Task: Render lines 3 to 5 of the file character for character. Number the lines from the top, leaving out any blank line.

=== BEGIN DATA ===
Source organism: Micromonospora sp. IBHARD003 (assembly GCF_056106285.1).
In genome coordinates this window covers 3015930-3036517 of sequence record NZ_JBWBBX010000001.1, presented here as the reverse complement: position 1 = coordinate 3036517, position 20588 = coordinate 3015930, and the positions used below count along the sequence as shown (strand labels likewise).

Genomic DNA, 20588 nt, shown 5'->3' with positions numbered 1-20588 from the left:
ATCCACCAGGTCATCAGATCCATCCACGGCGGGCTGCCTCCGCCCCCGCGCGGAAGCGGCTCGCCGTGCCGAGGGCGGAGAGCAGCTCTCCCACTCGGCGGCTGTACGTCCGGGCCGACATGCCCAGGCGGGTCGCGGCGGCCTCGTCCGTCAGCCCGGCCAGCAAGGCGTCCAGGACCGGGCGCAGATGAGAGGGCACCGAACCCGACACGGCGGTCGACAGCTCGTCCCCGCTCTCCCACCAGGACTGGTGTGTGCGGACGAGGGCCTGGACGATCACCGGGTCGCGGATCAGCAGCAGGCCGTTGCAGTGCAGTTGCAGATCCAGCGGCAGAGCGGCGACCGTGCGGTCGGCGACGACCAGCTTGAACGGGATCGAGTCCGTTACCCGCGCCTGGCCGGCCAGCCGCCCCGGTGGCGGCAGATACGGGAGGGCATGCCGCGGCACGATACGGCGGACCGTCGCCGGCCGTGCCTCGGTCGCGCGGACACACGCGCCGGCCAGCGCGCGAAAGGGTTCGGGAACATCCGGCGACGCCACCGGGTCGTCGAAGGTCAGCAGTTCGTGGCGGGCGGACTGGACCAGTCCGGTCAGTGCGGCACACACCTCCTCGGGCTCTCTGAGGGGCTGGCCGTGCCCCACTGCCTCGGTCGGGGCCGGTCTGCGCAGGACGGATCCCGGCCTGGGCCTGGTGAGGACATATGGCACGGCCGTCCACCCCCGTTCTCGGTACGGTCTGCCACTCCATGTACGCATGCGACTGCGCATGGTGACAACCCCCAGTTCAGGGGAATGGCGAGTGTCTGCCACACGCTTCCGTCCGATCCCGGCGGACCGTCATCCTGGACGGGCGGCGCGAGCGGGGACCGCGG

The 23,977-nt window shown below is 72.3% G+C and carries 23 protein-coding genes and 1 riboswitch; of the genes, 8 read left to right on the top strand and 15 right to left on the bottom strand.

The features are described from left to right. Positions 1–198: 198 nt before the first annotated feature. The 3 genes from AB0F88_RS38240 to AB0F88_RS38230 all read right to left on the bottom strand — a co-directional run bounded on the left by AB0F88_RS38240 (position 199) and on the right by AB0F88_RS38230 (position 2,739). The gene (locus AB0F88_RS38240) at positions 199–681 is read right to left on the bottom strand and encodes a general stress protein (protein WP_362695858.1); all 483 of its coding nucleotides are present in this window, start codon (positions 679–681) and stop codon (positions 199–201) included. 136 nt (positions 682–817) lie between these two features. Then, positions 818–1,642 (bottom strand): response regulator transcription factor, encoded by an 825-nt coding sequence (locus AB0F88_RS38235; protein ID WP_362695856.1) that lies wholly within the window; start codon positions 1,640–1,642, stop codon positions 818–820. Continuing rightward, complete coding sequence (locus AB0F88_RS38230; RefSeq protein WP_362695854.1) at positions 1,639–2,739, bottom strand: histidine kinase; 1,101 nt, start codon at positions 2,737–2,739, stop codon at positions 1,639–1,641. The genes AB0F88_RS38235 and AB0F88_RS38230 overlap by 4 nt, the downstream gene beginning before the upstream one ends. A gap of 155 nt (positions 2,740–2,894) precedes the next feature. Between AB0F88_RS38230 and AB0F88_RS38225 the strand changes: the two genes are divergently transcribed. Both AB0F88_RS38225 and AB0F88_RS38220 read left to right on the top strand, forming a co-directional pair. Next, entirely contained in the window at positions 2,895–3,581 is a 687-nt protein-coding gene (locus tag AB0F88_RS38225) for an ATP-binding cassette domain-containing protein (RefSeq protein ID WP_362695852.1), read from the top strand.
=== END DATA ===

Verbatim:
Genomic DNA, 20588 nt, shown 5'->3' with positions numbered 1-20588 from the left:
ATCCACCAGGTCATCAGATCCATCCACGGCGGGCTGCCTCCGCCCCCGCGCGGAAGCGGCTCGCCGTGCCGAGGGCGGAGAGCAGCTCTCCCACTCGGCGGCTGTACGTCCGGGCCGACATGCCCAGGCGGGTCGCGGCGGCCTCGTCCGTCAGCCCGGCCAGCAAGGCGTCCAGGACCGGGCGCAGATGAGAGGGCACCGAACCCGACACGGCGGTCGACAGCTCGTCCCCGCTCTCCCACCAGGACTGGTGTGTGCGGACGAGGGCCTGGACGATCACCGGGTCGCGGATCAGCAGCAGGCCGTTGCAGTGCAGTTGCAGATCCAGCGGCAGAGCGGCGACCGTGCGGTCGGCGACGACCAGCTTGAACGGGATCGAGTCCGTTACCCGCGCCTGGCCGGCCAGCCGCCCCGGTGGCGGCAGATACGGGAGGGCATGCCGCGGCACGATACGGCGGACCGTCGCCGGCCGTGCCTCGGTCGCGCGGACACACGCGCCGGCCAGCGCGCGAAAGGGTTCGGGAACATCCGGCGACGCCACCGGGTCGTCGAAGGTCAGCAGTTCGTGGCGGGCGGACTGGACCAGTCCGGTCAGTGCGGCACACACCTCCTCGGGCTCTCTGAGGGGCTGGCCGTGCCCCACTGCCTCGGTCGGGGCCGGTCTGCGCAGGACGGATCCCGGCCTGGGCCTGGTGAGGACATATGGCACGGCCGTCCACCCCCGTTCTCGGTACGGTCTGCCACTCCATGTACGCATGCGACTGCGCATGGTGACAACCCCCAGTTCAGGGGAATGGCGAGTGTCTGCCACACGCTTCCGTCCGATCCCGGCGGACCGTCATCCTGGACGGGCGGCGCGAGCGGGGACCGCGG

The 23,977-nt window shown below is 72.3% G+C and carries 23 protein-coding genes and 1 riboswitch; of the genes, 8 read left to right on the top strand and 15 right to left on the bottom strand.